The pain of my own deficiency is the greater because I am surrounded for a fair part of my workday with sensationally well-read persons. David Pryce-Jones takes the palm. Not only has he read absolutely everything in at least two languages, he has been personally acquainted with a good portion of the 20th-century writers he’s read. Rick Brookhiser, with whom I cohabit on this page, is in the same league, and can drop an apt allusion from Thackeray or Turgenev into a conversation about wood-burning stoves with the lethal (to my self-esteem) accuracy of a Saudi executioner.
There are excuses with which I can console myself. I was a STEM student. That’s what we’re supposed to say nowadays: STEM. It stands for “science, technology, engineering, and math.” Mastering differential equations doesn’t leave a lot of time over for Turgenev. Not that we didn’t do our best. We math geeks used to quip defensively that when we dated girls from the humanities or soft-science departments, while visiting their rooms we could browse their books while they were making coffee or powdering noses; but they never browsed our books.
It was true, too. I dated a girl from the Spanish department at a neighboring college, and at odd intervals while in her rooms read an entire book about Lope de Vega, though I did not have and do not yet have the slightest interest in Spanish literature. I did, of course, have a deep interest in the girl. (Do you have any idea how prolific Lope de Vega was? The number of plays he wrote is not known to the nearest hundred! I bet he was well-read, too.) By contrast, the only hands that ever took Riesz and Sz┼‘kefalvi-Nagy’s Functional Analysis down from my bookshelf were mine, and that very reluctantly — it is a dull book, with no exercises.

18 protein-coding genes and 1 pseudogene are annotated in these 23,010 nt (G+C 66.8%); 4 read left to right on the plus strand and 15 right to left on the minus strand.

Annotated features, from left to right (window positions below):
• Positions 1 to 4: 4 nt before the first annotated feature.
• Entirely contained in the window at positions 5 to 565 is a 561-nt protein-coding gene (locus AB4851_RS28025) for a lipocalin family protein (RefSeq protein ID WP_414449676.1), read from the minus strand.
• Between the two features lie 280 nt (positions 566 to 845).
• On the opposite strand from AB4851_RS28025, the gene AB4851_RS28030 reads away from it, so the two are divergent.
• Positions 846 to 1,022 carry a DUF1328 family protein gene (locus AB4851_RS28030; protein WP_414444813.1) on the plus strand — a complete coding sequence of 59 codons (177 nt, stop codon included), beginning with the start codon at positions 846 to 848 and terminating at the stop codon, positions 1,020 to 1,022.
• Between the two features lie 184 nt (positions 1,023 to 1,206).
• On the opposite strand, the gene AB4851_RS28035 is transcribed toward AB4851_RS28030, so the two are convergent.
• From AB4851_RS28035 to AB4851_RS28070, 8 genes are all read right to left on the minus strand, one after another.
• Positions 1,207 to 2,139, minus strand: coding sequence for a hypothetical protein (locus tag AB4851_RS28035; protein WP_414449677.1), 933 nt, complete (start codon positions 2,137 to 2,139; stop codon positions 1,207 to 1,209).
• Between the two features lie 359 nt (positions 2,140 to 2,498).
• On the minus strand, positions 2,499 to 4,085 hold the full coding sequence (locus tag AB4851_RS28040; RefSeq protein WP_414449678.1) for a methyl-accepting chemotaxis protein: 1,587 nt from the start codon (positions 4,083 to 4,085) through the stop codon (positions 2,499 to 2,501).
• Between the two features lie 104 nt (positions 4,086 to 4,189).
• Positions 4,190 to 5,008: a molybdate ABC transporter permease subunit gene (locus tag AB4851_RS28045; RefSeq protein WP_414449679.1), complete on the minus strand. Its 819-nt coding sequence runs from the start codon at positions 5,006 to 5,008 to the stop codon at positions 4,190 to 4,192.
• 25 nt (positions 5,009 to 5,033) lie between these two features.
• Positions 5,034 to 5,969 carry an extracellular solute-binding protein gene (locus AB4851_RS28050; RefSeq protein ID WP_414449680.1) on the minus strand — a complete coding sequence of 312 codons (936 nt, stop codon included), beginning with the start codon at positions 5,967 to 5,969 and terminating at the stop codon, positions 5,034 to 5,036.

So, ha! I may not have read Cranford or The Magic Mountain, but I have read every word of Tarski’s Introduction to Logic, and of Hilbert and Cohn-Vossen’s Geometry and the Imagination, and Hardy’s Pure Mathematics. Also some good-sized translated chunks of Gauss’s Disquisitiones Arithmeticæ and Landau’s Primzahlen, and even, as a college task, a few pages of Whitehead and Russell’s Principia Mathematica (which is written mostly in a made-up logical symbolism). Take that, you literary snobs!
But no, it won’t do. It is by understanding ourselves, in our social relations, that we become wise, and a novelist of genius can bring us to that understanding more pleasurably, and with less mental labor, than any formal study. Mathematics is beautiful, but as Bertrand Russell noted, its beauty is “cold and austere . . . without appeal to any part of our weaker nature.” The proper study of mankind is man, after all. If I am not wise, it’s because I have too little literature.